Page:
But the main problem with Google maps is you need expensive data connection. It is cheaper to buy a bluetooth GPS antenna and get 10x better accuracy. I wish Google would cache the maps data for the region I usually drive around in – then it may become a little more useful than a mere cute curiosity.

  6. Google is a greedy hype machine, either with android, opensocial or LBS they are all half baked.

    There were lot of high school projects locating based on ip-address or cell tower info. Can some body sue Google for knowingly, point them in wrong direction. Google Maps is good product, there are several solutions like this, infact benefited by keyhole acquisition. Benefits with PR stunts: surge in their stock price, more confidence on google for advertiser and substantiate their position further.

    Om, hope you would voice these opinions and hold them accountable for quality products, when every blogger is drumming to their beat.

  7. I attempted to install this on my SonyEricsson W910i and it completely killed my phone. I’ve never seen anything like it. After install, the phone restarted itself (!) and went into this loop. I pull the battery and try again and restart loop continues. That’s fucked up.



  8. Herman Manfred

    Tried it on my SonyEricsson520A.

    Per the Google Maps web site:

    “…you can easily check whether or not My Location (beta)
    is available. Just to go “Help” > “About” from the application.
    If the box contains “myl: N/A,” it means your device isn’t
    reporting a cell…”

    Mine was a N/A…sigh.

    Mapping works fine, however (and is uber-expensive because I have no data plan!).

  9. I tried it out on my Cingular 8525 and it put me within 3 blocks of my office. Not to shabby. I can see it being useful when you’re trying to get directions from somewhere and either don’t know an exact address or are just too lazy to type it in.

    @talboito: “Google maps for mobile doesn’t do turn-by-turn anyway, so I think its a moot point.”

    Actually it does. It doesn’t automatically change after you’ve turned and there’s no British guy telling you when you screwed up. But it does show each turn and you press arrow buttons to move to the next turn.

  10. Tried this on a BlackBerry Pearl 8100. Downtown of a US West Coast metro. Shows my location accurate to within 50 m at max zoom! At higher zoom levels the accuracy seemed to be 100% (same building block).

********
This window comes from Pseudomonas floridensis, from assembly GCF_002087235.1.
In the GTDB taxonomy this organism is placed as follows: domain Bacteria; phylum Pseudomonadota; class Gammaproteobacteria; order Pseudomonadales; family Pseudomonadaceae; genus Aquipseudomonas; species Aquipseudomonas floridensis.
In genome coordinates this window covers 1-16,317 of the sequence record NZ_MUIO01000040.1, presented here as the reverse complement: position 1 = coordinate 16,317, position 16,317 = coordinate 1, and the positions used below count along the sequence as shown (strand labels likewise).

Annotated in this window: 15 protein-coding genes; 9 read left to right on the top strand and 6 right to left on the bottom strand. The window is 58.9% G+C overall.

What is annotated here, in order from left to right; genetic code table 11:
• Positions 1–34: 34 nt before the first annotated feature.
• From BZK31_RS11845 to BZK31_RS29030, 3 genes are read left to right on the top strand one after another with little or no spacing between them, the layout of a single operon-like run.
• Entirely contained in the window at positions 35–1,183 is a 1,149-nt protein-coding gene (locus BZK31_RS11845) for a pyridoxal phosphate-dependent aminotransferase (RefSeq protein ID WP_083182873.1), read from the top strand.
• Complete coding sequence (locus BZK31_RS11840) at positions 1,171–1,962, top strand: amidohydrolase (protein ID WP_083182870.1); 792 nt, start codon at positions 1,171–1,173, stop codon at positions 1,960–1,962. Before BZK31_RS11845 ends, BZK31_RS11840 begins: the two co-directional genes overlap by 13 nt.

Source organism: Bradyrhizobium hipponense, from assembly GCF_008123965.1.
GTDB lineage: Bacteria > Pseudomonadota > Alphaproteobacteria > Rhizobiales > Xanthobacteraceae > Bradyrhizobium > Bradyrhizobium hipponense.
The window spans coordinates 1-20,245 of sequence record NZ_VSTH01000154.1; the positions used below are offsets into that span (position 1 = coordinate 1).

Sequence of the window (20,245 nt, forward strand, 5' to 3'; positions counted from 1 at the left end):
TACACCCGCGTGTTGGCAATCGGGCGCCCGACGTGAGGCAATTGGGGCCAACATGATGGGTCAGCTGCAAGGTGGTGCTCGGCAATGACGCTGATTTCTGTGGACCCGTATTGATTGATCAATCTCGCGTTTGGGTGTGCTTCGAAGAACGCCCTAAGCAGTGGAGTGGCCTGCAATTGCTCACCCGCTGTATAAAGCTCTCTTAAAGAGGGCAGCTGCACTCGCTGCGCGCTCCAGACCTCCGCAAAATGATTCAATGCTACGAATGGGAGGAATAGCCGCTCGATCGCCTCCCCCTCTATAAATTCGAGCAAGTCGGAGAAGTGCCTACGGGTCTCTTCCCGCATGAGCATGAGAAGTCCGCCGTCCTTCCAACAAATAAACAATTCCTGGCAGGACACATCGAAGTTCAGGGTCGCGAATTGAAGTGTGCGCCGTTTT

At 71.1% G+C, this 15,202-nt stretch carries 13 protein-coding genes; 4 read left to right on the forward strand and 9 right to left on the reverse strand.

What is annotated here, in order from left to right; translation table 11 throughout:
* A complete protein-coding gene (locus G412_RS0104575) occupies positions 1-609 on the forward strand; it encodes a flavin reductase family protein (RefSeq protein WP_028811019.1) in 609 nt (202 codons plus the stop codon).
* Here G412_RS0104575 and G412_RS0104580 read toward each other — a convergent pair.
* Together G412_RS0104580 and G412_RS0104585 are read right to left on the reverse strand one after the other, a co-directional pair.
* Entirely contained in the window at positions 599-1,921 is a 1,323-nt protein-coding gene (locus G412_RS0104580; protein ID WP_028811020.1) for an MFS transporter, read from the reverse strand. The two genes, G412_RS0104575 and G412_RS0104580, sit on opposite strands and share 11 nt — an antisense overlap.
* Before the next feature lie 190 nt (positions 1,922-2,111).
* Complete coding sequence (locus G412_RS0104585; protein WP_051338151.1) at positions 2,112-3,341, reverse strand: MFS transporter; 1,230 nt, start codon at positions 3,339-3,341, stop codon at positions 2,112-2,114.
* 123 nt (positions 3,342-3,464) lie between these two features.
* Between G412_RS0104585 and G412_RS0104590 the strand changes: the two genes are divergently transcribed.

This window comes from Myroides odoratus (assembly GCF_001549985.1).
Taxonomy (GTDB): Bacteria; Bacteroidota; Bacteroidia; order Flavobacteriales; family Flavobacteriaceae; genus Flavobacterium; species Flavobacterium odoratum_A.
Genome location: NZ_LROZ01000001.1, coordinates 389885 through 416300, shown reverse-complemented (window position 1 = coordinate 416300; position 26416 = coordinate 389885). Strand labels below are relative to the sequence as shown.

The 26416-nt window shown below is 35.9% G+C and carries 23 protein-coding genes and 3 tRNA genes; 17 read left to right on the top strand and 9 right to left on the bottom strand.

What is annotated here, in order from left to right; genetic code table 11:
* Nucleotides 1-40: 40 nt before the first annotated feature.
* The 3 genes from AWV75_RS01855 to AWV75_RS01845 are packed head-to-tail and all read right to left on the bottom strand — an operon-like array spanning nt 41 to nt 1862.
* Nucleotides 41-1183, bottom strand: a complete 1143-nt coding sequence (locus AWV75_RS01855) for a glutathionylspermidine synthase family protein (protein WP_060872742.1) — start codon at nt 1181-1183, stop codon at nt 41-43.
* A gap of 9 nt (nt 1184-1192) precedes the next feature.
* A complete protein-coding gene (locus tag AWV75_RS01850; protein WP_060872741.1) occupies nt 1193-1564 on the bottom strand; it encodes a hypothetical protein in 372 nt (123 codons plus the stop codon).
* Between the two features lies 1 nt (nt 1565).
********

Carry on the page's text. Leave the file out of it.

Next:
Regarding privacy concerns, this is what Google’s Help says:
    Will Google always know where I am if I use My Location (beta)?

    No. A handset’s approximate location is not saved on our servers or in our logs. Also, all handsets are anonymous, and our system is not aware of repeat visits from the same handset or that an individual handset has traveled from one location to another.


  11. Tried it on Moto Q9h – no go.

    It’s interesting app though. It tells you where you are. What it can’t do is send that location information to somebody’s web server. We have a browser plugin (that is extensible via open API’s) that allows you to add any location data to the outgoing HTTPrequest headers (e.g. which your server could then use to offer additional location services.

    The key here is that the location data should be available (at your discretion) to not just Google maps but any other service that wants it.

    BTW everything we’ve done is integrated into the browser – including local search using real time GPS. (More at



  12. agnosticMaven


    Are you sure that this is using triangulation?

    The way the service shows up is to map the coordinates of the cell tower the phone is registered with. It is simple to obtain the cellID with the client on the phone. The CellID is mapped onto a LatLong coordinate by a database lookup and that can be shown on the map. CellID based locations are roughly 1km+ of accuracy. Most urban areas will get you in this range. I am showing up within 1.5 km. In a dense coverage area you will find your location changing even though you are at the same spot, your phone may latch on to different cells. I am showing my location moving from one tower to the other. If it was triangulated with the signal strength, it would have stayed relatively in the same spot.

    You do need GPS for < 50m accuracy. CellID Location is good to get the idea about the vicinity.

    Anecdote – in Asia, the service providers would tie the locality name to the cell-tower. The older generation of phones had the capability to disply the network info on the main screen and the name of the locality would simply show up. So you would simply know your whereabouts. Gmaps are telling the same thing but delivered better visually.

  13. So, this capability (cell tower triangulation) is available to all providers and not just Google, right? And this is so, without the permission of the operators, right?

    So, I don’t get how this contributes as a competitive barrier for them?

    p.s. I think it’s cute how Om throws in a few flaws to make his posts about Google and Apple products seem unbiased (as opposed to marketing)

  14. Hillrider

    Let me vent here: why can’t I know from the application if there’s a newer version than the one I have installed available — or from Google the version number of the one available for download? Thanks for doing Google’s work!